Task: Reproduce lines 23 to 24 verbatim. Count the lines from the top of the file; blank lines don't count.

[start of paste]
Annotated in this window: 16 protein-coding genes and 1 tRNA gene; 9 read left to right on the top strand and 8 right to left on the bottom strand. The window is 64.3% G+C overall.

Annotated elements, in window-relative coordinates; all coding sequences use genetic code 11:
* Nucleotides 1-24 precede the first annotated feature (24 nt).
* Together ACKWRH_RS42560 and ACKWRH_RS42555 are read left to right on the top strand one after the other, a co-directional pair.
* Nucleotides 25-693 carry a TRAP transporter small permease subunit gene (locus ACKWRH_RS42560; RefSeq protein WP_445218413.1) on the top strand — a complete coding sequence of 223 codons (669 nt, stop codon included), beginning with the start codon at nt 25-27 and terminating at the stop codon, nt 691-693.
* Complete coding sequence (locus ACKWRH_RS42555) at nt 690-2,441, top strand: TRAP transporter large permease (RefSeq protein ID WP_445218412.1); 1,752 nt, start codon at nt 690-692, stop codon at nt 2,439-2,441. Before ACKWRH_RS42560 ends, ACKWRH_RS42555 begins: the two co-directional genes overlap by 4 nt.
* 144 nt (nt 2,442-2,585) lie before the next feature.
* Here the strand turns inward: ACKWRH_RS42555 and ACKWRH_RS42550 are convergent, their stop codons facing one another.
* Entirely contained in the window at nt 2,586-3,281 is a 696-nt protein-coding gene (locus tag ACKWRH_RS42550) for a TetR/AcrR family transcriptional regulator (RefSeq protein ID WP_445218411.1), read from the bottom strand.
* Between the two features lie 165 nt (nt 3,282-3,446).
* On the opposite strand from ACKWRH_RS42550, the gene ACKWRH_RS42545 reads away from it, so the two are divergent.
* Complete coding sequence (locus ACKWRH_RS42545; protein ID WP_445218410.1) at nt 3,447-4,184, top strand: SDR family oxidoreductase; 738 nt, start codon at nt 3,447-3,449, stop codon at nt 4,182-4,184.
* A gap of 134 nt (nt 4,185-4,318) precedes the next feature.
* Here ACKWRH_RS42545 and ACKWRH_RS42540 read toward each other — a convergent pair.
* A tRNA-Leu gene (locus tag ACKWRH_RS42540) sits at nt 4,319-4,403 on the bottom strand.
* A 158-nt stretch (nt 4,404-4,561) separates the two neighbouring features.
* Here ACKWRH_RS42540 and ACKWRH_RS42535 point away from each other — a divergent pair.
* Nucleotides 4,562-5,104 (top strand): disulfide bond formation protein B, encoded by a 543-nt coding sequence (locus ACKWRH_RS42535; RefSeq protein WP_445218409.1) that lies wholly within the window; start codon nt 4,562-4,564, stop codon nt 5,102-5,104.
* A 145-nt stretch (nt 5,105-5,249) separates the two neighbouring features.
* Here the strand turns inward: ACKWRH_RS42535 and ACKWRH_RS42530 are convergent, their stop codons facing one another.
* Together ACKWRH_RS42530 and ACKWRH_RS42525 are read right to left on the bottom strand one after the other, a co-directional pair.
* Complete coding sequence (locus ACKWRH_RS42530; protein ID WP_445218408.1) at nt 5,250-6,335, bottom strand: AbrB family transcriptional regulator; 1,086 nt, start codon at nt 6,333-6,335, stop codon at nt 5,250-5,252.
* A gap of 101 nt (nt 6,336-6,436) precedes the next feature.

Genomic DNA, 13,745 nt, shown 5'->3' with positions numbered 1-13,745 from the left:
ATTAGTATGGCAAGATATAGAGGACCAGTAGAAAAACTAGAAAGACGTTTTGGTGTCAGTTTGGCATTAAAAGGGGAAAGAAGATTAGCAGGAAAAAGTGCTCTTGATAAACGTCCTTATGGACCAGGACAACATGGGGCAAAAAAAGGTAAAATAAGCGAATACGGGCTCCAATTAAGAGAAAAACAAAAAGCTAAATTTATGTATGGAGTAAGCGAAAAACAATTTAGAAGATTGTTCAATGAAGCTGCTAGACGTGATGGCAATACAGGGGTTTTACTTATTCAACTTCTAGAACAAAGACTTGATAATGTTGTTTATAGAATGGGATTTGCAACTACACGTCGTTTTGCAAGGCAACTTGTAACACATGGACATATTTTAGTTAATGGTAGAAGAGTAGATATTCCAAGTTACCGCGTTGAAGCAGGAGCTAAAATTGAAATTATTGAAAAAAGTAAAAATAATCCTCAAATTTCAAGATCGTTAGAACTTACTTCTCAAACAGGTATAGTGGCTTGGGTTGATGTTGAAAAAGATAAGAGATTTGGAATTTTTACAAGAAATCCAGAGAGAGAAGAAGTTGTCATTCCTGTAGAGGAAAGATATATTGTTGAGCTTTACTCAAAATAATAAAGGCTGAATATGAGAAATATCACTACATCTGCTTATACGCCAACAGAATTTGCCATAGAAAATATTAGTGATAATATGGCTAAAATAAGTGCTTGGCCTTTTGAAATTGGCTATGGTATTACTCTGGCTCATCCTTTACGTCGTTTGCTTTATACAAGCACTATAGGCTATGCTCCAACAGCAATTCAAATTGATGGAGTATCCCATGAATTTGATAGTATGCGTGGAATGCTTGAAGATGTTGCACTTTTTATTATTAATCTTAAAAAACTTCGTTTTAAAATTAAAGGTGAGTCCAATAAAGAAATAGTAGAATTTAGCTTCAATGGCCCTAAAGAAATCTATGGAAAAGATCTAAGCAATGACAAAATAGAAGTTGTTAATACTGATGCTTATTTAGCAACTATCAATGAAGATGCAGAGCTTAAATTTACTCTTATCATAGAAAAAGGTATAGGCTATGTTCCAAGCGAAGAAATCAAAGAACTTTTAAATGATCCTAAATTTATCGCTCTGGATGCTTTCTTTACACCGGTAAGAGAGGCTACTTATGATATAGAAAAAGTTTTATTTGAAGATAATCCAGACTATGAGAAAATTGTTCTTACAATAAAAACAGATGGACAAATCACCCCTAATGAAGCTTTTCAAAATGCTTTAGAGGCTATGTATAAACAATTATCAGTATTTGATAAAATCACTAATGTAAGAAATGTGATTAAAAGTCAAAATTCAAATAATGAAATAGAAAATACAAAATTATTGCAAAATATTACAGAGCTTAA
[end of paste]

* A gap of 101 nt (nt 6,336-6,436) precedes the next feature.

Genomic DNA, 13,745 nt, shown 5'->3' with positions numbered 1-13,745 from the left: